South Africa is slowly but gradually becoming a community of writers of their own history. The book reviewed today is an exclusive account of what was wrong outside this borders when 'comrades' were trying to sort things out inside. It is a story everyone should read.


The African National Congress' erstwhile Umkhonto we Sizwe has been an army plagued by tribalism from the moment it was formed in the 1960s. Which might explain what is happening in the country right now, as juxtaposed with the trial of former deputy president Mr Jacob Zuma. All these details come vivid in a 272 page book titled Umkhonto we Sizwe, Fighting for a divided people, authored by former cadres Thula Bopela and Daluxolo Luthuli, published by Galago Books.

The book, is more of a memoir of the two men from the time they joined MK in 1963, just two years after "the people's army" was formed. The authors have no holy cows as they expose the weakness of the ANC leadership in exile in relation to addressing cadre complaints like when they accused former MK commander and later Minister of Defence the late Mr Joe Modise of tribalism. They write, "During a visit by commander-in-chief Joe Modise, a cadet from Johannesburg, Vincent Khoza, stabbed and wounded Alfred Khombisa. When asked why he had stabbed him Vincent explained that he had really wanted to kill Joe Modise. Khombisa just got in the way of the knife when he tried to separate Comrade Joe and Vincent"

They later relate a sad story of what happened to Vincent, "Vincent and some comrades deserted Kongwa Camp (Tanzania) in 1967. This was after Joe Modise sent Patrick Mosedi on a mission to the Eastern Front in Rhodesia where he was killed. Patrick was a close friend of Vincent and he believed he had been launched - an MK expression for being sent on a mission of no return"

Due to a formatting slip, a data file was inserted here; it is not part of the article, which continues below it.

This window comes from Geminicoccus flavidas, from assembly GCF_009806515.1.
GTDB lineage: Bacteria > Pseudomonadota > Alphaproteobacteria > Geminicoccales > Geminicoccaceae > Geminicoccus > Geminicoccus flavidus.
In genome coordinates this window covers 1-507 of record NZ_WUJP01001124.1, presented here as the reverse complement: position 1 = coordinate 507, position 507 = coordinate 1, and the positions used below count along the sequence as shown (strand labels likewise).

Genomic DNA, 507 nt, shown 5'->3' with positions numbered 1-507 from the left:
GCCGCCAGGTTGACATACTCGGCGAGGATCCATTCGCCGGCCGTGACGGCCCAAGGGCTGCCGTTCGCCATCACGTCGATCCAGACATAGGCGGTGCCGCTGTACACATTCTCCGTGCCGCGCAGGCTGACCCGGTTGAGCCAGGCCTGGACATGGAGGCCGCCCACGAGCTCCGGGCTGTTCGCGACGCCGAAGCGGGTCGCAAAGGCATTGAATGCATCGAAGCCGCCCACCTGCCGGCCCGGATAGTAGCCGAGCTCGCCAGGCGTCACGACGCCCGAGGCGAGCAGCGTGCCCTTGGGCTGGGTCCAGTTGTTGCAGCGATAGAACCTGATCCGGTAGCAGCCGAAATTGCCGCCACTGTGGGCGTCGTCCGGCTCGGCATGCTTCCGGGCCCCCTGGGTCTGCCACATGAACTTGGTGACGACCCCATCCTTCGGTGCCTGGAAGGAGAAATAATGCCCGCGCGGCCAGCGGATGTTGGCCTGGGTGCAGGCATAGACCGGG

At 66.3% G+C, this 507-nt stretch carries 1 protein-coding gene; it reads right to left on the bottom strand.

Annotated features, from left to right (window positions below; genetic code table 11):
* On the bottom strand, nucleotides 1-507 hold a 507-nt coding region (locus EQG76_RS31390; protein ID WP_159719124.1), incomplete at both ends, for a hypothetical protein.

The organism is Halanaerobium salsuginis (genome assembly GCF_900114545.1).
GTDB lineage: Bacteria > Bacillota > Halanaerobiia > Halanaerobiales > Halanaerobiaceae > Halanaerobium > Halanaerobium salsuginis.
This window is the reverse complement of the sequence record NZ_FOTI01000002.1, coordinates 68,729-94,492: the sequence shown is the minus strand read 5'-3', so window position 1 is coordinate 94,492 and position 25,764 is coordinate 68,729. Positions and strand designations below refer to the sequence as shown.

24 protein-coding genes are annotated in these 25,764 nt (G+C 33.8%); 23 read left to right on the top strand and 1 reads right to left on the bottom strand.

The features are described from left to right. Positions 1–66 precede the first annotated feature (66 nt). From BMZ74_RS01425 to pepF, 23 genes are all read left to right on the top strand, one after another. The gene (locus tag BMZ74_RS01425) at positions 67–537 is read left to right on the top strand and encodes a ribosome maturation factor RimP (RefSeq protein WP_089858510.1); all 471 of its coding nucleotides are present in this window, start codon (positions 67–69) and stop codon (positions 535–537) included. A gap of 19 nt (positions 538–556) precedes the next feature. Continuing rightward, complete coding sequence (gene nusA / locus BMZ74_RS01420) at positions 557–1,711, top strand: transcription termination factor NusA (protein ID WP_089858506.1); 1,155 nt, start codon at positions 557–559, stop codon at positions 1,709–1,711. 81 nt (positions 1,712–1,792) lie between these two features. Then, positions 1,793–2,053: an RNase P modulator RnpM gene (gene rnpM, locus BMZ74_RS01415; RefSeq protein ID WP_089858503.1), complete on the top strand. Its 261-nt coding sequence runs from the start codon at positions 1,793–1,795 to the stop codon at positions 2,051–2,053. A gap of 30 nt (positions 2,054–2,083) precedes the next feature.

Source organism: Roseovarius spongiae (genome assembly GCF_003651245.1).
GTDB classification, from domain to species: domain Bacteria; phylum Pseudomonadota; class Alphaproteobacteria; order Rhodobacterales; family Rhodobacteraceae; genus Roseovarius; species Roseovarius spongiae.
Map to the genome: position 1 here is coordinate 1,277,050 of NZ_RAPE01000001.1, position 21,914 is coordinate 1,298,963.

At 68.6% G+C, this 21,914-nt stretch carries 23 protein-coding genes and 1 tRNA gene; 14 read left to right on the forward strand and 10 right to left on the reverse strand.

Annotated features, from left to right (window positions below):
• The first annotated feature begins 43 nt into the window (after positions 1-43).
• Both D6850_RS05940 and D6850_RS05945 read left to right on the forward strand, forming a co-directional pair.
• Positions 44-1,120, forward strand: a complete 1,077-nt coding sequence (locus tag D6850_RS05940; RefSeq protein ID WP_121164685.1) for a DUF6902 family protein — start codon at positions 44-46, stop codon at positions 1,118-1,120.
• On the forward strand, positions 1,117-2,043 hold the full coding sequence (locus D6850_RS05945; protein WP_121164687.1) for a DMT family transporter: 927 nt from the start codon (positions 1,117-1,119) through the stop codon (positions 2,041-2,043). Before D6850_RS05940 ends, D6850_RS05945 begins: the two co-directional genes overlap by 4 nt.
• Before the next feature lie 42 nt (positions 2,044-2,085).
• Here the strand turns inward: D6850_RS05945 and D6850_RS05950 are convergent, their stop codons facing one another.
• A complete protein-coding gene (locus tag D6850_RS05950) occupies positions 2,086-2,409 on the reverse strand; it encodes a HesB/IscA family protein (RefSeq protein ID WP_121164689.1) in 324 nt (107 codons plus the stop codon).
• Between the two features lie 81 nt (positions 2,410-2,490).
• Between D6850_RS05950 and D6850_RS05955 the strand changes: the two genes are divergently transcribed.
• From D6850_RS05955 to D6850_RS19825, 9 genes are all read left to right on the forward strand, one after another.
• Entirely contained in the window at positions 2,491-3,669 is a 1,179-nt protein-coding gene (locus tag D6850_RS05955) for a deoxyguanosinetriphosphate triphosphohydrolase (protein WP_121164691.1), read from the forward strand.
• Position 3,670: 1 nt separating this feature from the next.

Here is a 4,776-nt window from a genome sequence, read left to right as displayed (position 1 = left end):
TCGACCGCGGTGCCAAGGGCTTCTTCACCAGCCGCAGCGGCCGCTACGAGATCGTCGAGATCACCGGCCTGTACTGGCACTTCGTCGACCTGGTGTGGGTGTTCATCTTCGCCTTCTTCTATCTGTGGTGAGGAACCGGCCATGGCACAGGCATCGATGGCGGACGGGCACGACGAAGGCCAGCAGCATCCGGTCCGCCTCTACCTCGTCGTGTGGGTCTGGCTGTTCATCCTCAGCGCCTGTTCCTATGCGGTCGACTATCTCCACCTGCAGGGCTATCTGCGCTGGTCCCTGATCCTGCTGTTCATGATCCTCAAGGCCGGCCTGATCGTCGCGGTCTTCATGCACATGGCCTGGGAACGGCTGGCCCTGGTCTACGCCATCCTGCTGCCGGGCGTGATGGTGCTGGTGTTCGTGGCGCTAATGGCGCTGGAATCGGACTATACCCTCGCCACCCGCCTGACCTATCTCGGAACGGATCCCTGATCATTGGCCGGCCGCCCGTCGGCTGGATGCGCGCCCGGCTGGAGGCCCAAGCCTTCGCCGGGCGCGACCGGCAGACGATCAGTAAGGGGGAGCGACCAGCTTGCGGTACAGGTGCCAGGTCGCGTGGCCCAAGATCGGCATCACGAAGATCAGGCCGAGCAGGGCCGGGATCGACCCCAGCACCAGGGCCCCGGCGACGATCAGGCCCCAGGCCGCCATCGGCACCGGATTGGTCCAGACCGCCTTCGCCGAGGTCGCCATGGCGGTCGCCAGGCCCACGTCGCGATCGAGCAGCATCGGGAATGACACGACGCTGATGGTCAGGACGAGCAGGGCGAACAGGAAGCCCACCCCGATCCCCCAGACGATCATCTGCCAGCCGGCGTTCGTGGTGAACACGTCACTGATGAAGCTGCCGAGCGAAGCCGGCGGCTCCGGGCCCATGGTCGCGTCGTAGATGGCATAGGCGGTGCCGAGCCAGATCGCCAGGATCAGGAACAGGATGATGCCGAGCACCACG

The book also explores the birth of the much hyped Xhosa Nostra. It is filled with names and all. However what makes this book an important historical contribution is that they always remember to mention who did not take part in the ethnic tensions that characterised MK in exile.

They mention a time when a commander they call Zola Zembe (real name Archie Sibeko) was regularly convening late night meetings of Xhosa speaking cadres and that however another Xhosa named Zola Bona (real name Zola Skweyiya) never attended such meetings.
One can argue that the two cadres had tribal inclinations when they joined MK. Much so with Luthuli later becoming disorientated with the ANC after his release from Robben Island in 1980 and joining the Inkatha Freedom Party and later its feared Caprivi trained hit squads. Bopela and Luthuli's story is in short a tale of what went wrong in the ANC leadership struggle outside of this country's borders and how such is impacting on what is happening right now.

Now Lt-Col Daluxolo Luthuli was honoured by the South African National Defence Force in 2003 while Thula Bopela disappeared into the private sector. Theirs is a story of two men who went beyond their call of duty in serving whoever master had their soul at any given time. The book is a worthy read as it also explores the heroics of martyrs like Chris Hani and other forgotten heroes of the country's struggle.

If you are serious about wanting to know if Zuma will be acquitted in the corruption case in the event of the National Prosecuting Authority recharging him or if the succession struggle in the ANC in will be hard fought or mellow, buy this book and read it to the last page. It is a story well told - the closest you will come to an objective analysis of the ANC.

No comments:

Post a Comment

Dear Commentator

Kasiekulture encourages you to leave a comment and sensitize others about it. However due to spammers filling this box with useless rhetoric that has nothing to do with our posts we have now decided that to comment you have to go to our Facebook Page titled THE Kasiekulture BLOG. We will not authorise any comments. Apologies for the inconvenience.